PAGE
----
Dr Mark Hughes of Cambridge Modelling is lead author of this report, which was prepared in conjunction with the World Wildlife Fund (WWF) and Climate Risk, to evaluate renewable energy deployment potential in Australian transport and stationary energy.
The report finds that investment in Australia’s renewable energy resources is likely to stall in 2020 under current policies without an increase in the Renewable Energy Target (RET) out to 2030. Modelling indicates that a 2030 RET of between 137,000 GWh and 169,000 GWh (i.e. 43-53% of business-as-usual electricity demand) would prevent this post-2020 stall in renewable deployment and put Australia on the pathway to 100% renewable energy by 2050.
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This report examines the impact of the UK government’s planned reduction in feed-in tariffs (FITs) for solar photovoltaic (PV) installations up to 250 kW. The analysis described here explores key considerations, not covered in the consultation on the Comprehensive Review Phase 1, that are pertinent to grid parity in the UK solar PV industry, the price of retail electricity and national commitments under the Renewable Energy Directive.
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There is currently insufficient information available for businesses, investors, governments and non-government organisations to effectively plan for—and succeed in—the transition to a low carbon economy. The Low Carbon Simulator, developed by Cambridge Modelling, is the first model that truly addresses this problem by accurately identifying the best opportunities and most favourable low carbon strategies for each of these sectors.
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While uptake of renewable energies as a solution to climate change is widely discussed, the issue of public vs. private financing is not yet adequately explored. The debates over the Kyoto Protocol and its successor have maintained a strong preference for public over private financing. Yet it is also clear to most observers that the energy revolution will never happen without the involvement of private finance to drive private investment. In this Viewpoint, we discuss the ways in which private financing could be mobilized to drive the energy industrial revolution that is needed if climate change mitigation is to succeed.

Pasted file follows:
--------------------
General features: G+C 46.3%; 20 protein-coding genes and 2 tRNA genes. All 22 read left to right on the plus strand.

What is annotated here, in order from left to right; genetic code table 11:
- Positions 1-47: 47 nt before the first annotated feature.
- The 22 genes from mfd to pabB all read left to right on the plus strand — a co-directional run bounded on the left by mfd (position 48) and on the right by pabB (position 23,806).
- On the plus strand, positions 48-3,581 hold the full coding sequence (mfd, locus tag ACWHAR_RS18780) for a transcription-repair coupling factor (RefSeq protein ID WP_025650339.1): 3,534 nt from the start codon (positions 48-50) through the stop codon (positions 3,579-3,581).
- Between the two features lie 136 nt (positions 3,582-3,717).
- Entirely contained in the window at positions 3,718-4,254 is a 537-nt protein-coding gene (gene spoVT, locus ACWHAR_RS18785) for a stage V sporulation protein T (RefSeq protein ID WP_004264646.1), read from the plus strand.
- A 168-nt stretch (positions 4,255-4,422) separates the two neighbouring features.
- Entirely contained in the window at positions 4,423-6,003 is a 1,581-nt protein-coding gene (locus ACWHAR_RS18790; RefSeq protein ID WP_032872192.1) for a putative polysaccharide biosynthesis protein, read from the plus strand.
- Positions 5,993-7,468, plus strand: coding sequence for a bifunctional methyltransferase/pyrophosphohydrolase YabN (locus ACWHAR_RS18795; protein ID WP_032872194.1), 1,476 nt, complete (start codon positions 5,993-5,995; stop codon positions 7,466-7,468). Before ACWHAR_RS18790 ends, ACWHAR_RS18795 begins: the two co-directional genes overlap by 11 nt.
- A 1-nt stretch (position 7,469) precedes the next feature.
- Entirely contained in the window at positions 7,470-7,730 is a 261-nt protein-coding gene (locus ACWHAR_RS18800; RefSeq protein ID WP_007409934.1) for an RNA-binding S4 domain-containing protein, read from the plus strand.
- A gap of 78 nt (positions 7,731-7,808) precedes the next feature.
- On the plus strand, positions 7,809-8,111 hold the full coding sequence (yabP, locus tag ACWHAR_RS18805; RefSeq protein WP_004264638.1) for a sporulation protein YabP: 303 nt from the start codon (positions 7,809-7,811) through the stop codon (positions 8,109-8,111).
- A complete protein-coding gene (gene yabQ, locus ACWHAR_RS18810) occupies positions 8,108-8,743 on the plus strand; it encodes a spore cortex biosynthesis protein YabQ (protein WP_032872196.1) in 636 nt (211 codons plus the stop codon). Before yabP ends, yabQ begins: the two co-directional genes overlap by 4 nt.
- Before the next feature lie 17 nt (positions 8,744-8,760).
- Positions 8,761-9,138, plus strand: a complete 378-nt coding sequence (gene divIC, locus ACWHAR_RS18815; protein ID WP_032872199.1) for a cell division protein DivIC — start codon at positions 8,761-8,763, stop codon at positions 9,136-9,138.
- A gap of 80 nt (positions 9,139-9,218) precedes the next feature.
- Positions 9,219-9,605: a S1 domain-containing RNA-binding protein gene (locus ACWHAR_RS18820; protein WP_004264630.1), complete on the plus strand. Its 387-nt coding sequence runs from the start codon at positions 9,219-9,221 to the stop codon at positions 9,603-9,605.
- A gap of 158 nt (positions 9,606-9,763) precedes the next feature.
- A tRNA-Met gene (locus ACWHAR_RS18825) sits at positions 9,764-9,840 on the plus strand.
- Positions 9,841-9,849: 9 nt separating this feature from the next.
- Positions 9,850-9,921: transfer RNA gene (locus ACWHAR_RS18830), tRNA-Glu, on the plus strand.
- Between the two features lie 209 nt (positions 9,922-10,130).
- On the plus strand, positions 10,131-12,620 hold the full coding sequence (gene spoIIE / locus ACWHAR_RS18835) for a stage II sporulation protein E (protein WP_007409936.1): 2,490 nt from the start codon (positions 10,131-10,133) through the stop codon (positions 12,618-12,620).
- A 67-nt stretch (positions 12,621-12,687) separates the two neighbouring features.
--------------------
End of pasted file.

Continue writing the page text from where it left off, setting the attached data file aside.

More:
“Mobilizing Private Finance to Drive an Energy Industrial Revolution”, Energy Policy, Vol. 38, No. 7, 2010
Supercapacitors are devices used to store and deliver electrical energy in high power pulses. With the advent of electric vehicles, digital communication and other electronic devices that require significant bursts of electrical energy, the need for supercapacitors has expanded rapidly. At present, the most promising materials on which supercapacitors are based can be divided into two categories – those that make use of a double-layer charge storage mechanism (e.g. carbon nanotubes, carbon aerogels and activated carbon black) and those employing a redox pseudo-capacitive charge storage mechanism (e.g. conducting polymers and transition metal oxides). Already, the electrical charge that can be stored in each of these materials is typically several orders of magnitude larger than that of most commercially available conventional capacitors. However, it has been shown in recent times that even greater charge storage capacitances can be achieved in composites made by combining carbon nanotubes (a double-layer capacitive material) with a conducting polymer (a redox pseudo-capacitive material). The superior charge storage performance of carbon nanotube-conducting polymer composite supercapacitors arises from their ability to merge the properties that separately make carbon nanotubes and conducting polymers so suited to their respective charge storage mechanisms. That is to say, the composites are able to combine the high surface area and electrical conductivity of carbon nanotubes with the redox electrochemistry of conducting polymers.
Mark Hughes, “Carbon Nanotube-Conducting Polymer Composites in Supercapacitors”, Encyclopedia of Nanoscience and Nanotechnology, 3rd Edition, 2014